"We invite you to please nominate your choice for the:
2011 Samaritan Heart Award.
We all know...citizens who have a heart for service... "
Followed by a form one may complete and submit, this filled a third-page in the local newspaper.
It is true that many of the citizens, friends and neighbors are involved in "volunteer" activities which will be recognized via these nominations. But my thoughts turned this morning to those who will never be recognized, yet their lives are lived every bit as heroically as are those of the ones who will be feted in the press.
What are the standards for the determination of life heroically lived in this community, as seen by Vanilla?
1. The individual owns a set of responsibilities to the job and/or the family and meets them.
2. The individual stays out of trouble, i.e., s/he is a "law-abiding" citizen.
3. The individual pretty much minds his/her own business, unless called upon to assist someone.
Can I think of anyone who qualifies? Indeed I can.
Theresa opens the doors of the cafe at four every morning except Sunday. She would be seen by most people, if seen at all, as a "hash-slinger" for she does her duty so that the linemen and the trash-haulers and the lawyers can chow down on good old "home-cooked" Hoosier food come breakfast time and lunch time. Theresa closes down about four in the afternoon after she has the place cleaned and prepped for the morrow, then she goes home. Minds her own business. That's what small-business owners do.
Delbert "gets the call" at 3:35 A.M.Monday morning of the long holiday weekend. He works for the "water company" and he is on call this weekend. He goes to the site of the "emergency" to discover the "break." He will make arrangements to deal with the problem, for it will require a crew. The next time we see him, Delbert may be five feet deep in mud and muck, but the repair will be affected. Then he'll go home to his kids and grandkids and mind his own business. That's how water company employees live.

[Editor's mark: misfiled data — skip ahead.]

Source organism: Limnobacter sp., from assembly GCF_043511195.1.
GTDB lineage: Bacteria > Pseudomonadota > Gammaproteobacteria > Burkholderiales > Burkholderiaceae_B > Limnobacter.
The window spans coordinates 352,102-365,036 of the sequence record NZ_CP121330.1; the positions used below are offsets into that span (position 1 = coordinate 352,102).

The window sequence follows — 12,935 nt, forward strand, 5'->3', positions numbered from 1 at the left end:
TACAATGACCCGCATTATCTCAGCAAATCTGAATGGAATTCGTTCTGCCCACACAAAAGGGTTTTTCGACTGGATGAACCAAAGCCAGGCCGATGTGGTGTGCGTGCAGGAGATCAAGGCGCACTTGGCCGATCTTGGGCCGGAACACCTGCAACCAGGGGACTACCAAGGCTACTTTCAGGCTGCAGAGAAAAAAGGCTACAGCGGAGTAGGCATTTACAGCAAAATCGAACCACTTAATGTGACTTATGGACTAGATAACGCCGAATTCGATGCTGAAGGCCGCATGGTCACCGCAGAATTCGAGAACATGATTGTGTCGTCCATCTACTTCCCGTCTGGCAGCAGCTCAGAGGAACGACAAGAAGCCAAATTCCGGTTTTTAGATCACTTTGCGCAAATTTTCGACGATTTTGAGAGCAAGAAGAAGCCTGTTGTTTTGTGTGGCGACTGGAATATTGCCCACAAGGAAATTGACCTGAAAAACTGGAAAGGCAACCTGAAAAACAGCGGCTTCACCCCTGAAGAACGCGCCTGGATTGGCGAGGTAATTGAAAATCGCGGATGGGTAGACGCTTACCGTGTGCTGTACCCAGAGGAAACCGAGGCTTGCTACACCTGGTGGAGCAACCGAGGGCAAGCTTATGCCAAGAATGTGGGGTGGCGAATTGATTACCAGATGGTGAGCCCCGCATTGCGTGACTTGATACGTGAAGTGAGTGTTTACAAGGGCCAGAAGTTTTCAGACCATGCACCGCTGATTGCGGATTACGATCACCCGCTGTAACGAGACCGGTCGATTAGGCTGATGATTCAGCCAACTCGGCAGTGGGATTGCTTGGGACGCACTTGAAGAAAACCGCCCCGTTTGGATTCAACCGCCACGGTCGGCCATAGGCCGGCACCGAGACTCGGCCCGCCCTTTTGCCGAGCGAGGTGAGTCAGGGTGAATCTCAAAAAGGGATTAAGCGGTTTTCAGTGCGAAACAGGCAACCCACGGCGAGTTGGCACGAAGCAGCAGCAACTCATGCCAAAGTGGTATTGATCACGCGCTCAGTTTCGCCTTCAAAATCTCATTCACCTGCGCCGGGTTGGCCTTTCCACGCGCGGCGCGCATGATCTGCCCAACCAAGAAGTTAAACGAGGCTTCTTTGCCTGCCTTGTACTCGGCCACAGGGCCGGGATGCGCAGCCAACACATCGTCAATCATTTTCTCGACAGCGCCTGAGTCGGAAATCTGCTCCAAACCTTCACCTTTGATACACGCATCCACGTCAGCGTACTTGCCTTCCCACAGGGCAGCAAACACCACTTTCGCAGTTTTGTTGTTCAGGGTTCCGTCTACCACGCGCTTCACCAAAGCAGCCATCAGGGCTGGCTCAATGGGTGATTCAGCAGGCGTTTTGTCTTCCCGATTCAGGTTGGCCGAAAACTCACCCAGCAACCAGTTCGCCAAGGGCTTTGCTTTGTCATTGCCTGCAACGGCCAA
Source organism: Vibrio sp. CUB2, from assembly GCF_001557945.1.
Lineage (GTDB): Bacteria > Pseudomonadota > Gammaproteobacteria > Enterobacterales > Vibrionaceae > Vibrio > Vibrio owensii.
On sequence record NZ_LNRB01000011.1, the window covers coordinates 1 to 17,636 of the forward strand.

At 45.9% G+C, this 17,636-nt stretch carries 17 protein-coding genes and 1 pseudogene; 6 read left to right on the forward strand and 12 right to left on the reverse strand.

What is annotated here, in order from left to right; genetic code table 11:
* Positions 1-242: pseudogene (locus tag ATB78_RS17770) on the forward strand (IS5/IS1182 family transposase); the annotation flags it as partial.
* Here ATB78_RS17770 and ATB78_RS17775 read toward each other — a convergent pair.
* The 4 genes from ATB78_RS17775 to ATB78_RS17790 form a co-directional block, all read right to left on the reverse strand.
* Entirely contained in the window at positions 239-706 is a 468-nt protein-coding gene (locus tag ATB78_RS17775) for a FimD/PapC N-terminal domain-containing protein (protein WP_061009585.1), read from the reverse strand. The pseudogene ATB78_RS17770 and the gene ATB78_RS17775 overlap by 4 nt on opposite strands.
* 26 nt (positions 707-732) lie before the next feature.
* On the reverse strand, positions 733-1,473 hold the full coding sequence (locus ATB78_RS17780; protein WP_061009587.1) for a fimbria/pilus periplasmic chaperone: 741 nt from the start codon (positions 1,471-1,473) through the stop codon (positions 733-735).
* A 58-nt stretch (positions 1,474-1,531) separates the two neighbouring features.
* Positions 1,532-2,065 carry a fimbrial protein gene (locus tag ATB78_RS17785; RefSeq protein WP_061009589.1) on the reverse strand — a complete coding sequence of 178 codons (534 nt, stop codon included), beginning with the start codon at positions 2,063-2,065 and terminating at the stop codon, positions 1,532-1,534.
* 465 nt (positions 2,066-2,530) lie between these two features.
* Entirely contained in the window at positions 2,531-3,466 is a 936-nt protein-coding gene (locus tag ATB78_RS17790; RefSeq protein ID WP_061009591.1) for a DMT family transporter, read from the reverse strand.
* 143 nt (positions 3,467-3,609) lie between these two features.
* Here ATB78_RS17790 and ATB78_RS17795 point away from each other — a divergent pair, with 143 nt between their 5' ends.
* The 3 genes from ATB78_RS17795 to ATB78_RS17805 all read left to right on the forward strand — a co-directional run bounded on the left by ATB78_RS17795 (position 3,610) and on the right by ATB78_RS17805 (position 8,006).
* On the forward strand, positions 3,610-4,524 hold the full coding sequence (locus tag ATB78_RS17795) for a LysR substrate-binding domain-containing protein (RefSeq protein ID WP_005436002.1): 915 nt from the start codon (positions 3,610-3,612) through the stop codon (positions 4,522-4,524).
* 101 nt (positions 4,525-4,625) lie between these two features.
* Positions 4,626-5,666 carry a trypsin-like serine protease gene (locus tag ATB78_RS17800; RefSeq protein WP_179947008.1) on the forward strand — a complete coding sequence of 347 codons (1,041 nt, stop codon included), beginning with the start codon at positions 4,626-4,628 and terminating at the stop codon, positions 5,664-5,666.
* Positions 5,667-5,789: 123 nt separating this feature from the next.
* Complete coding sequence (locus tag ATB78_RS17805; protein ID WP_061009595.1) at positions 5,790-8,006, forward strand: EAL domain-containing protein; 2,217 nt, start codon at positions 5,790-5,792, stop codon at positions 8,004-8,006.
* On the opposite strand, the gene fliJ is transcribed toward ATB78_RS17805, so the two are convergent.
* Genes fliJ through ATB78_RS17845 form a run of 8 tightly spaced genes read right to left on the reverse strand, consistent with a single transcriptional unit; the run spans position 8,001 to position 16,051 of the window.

The garbage truck went by the house at 11:20 A.M. There is a crew of three, one driver, two heavers-on. One of those two is Jeremy. He's just a kid, twenty-one years old. But he has a full-time physically demanding and sometimes smelly job. They start their route, five days a week, at six in the morning. Jeremy will go home to his own "digs" but he is still single, so he goes home to an empty house. But sometimes he visitis his sister and entertains the nieces and nephew. That's what responsible young people do.
Jess and I were born the same year. We lived neighbors to each other for a long time. Jess went to work, came home. Worked many hours in his yard and garden, shared the produce with us, and with others for his garden "worked!" Evenings, he would sit on the front porch, watching the world go by. Minded his own business. Jess loved and cared about his many children, stepchildren and myriad grandchildren and a whole raft of great grandchildren. Not remarkable? Oh, yes he was. He met the criteria. Jess will be buried tomorrow in the local cemetery. JESS 1934-2011 RIP
This list is incomplete, because there are literally dozens, yea, even hundreds, of people within a mile of my house who meet the criteria. The ones I have chosen are representative of pretty much most of the people who surround me!